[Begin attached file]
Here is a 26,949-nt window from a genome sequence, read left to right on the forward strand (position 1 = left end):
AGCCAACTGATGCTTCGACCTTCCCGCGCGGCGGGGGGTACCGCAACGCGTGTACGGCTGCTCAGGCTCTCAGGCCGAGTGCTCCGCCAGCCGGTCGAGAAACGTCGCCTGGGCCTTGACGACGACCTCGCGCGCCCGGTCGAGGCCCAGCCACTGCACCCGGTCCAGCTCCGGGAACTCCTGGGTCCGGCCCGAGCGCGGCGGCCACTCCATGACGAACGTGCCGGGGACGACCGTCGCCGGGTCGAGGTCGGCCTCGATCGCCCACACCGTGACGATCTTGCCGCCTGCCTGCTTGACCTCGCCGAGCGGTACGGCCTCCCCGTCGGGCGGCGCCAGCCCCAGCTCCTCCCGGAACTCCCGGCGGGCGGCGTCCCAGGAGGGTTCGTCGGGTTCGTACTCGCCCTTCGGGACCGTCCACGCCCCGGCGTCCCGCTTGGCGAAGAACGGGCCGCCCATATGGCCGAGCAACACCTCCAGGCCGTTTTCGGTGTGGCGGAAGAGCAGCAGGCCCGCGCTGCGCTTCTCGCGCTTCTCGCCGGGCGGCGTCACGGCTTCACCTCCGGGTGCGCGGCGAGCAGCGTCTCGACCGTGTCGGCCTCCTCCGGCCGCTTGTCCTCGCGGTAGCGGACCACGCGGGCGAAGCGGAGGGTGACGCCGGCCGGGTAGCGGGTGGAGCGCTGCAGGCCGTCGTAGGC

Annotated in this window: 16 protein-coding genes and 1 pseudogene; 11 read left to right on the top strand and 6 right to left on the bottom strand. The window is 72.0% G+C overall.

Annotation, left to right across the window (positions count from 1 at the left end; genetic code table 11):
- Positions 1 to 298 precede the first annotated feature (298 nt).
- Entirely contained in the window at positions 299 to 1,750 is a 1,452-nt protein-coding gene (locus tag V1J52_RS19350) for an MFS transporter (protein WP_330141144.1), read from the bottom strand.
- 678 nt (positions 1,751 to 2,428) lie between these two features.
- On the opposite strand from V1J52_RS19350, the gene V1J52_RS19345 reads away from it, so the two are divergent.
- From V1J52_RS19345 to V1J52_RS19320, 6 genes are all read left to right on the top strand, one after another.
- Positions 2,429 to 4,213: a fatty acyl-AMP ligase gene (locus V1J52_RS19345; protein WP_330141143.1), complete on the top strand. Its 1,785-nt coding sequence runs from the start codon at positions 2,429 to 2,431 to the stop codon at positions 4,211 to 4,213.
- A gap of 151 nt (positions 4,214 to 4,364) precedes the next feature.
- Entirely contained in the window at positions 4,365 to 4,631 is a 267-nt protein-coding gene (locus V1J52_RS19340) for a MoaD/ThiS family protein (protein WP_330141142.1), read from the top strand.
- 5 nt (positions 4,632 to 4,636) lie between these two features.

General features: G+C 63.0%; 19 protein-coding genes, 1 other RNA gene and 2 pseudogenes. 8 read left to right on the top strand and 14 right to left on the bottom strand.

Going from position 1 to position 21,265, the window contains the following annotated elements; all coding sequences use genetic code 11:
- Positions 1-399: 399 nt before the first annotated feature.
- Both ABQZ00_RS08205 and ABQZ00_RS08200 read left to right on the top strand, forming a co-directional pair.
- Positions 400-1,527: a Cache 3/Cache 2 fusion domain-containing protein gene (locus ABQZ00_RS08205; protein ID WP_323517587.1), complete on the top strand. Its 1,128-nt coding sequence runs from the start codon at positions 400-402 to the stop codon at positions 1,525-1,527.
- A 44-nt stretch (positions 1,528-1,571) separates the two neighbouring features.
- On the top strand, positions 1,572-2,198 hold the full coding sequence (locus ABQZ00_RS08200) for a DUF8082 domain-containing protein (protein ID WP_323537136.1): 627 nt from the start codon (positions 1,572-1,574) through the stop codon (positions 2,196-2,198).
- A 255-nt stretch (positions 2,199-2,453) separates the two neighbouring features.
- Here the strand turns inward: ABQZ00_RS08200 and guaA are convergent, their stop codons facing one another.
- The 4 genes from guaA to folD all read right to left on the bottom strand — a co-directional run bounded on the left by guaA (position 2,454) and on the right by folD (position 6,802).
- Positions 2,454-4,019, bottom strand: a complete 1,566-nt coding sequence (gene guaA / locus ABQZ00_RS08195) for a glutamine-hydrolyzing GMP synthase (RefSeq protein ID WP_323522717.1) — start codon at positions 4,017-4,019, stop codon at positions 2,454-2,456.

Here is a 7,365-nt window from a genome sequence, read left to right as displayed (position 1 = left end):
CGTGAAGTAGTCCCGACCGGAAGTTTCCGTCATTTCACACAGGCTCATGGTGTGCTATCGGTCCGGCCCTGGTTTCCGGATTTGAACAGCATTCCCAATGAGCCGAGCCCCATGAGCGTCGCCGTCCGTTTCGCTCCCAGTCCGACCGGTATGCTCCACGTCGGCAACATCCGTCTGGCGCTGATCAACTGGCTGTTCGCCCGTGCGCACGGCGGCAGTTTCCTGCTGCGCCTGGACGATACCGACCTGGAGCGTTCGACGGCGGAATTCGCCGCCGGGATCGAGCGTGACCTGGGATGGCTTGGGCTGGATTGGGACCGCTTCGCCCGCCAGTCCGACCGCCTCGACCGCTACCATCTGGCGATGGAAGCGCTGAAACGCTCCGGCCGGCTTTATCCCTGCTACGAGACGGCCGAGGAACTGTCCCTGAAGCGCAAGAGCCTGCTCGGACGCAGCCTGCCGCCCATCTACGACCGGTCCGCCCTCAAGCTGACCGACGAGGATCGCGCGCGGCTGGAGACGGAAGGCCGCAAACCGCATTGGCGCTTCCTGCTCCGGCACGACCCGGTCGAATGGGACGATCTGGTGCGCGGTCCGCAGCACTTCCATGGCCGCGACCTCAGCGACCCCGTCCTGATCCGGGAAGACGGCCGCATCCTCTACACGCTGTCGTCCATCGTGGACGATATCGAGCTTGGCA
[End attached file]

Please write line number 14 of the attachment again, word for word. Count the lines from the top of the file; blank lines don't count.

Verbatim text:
General features: G+C 63.0%; 19 protein-coding genes, 1 other RNA gene and 2 pseudogenes. 8 read left to right on the top strand and 14 right to left on the bottom strand.